Orbitz cleared of antitrust concerns

The airline-backed travel site has not violated antitrust laws, the U.S. Department of Justice concluded, ending a two-year investigation.

Stefanie Olsen Staff writer, CNET News
Stefanie Olsen covers technology and science.
Stefanie Olsen
2 min read
Orbitz has not violated antitrust laws through its airline-backed travel site, the Department of Justice concluded Thursday, ending a two-year investigation.

"The division considered several theories of harm...(including) whether certain Orbitz contract terms would facilitate coordination among the participating airlines or reduce their incentives to discount resulting in higher fares," R. Hewitt Pate, assistant attorney general for the U.S. Department of Justice's Antitrust Division, said in a statement.

"The division found that those terms did not result in higher fares or make Orbitz dominant in online air travel distribution," Pate said.

Orbitz CEO Jeff Katz said the Justice Department's decision was consistent with those of other government and independent agencies. In 2001, the U.S. Department of Transportation, Inspector General Ken Meade and the Senate Commerce Committee determined that the discount travel e-tailer did not violate antitrust regulations at the time, allowing the company to proceed with business plans.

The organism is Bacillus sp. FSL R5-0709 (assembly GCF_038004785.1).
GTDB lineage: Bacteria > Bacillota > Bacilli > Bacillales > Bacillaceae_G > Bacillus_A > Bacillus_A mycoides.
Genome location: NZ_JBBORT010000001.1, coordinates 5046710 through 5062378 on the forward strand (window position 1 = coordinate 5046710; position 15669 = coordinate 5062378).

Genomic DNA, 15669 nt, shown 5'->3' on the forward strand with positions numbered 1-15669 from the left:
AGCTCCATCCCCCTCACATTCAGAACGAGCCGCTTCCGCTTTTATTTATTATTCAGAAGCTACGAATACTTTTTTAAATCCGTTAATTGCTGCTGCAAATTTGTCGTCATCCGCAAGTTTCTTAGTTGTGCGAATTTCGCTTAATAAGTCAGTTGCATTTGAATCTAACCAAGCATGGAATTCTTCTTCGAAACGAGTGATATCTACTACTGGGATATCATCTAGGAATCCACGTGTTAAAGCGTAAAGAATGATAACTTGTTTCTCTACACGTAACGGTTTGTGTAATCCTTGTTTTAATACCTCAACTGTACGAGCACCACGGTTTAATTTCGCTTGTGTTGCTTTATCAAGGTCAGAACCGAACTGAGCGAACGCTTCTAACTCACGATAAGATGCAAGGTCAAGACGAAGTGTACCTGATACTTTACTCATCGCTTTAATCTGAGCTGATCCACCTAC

"This is a great victory for Orbitz. We have always maintained that Orbitz has invigorated competition in the online travel industry to the benefit of consumers and travel suppliers," he said in a statement.

The Justice Department's decision closes a chapter on a long history of turmoil for Chicago-based Orbitz. Animosity toward Orbitz began in 2000, when United, American, Delta, Northwest Airlines and Continental Airlines invested $145 million in a venture known as "T2." Rumored to stand for "Travelocity Terminator," T2 was a project designed to unseat the Fort Worth, Texas-based agency that at the time was the largest online travel company.

Expedia and Travelocity have long charged that Orbitz's relationship with airlines has given it unfair access to the lowest air fares. Nearly eight months after Orbitz began selling tickets, it had topped $1 billion in revenue. By contrast, it took Seattle-based Expedia, which debuted in October 1996, about four years to reach $1 billion in annual revenue. It took Travelocity, which debuted in March 1996, about three years.

The quick success alarmed rivals, who attribute much of Orbitz's gains to its "most-favored nation" status, a designation that guarantees that the company gets the airlines' lowest prices on many fares. The Justice Department investigated the effects of that status and found that it did not result in higher fares.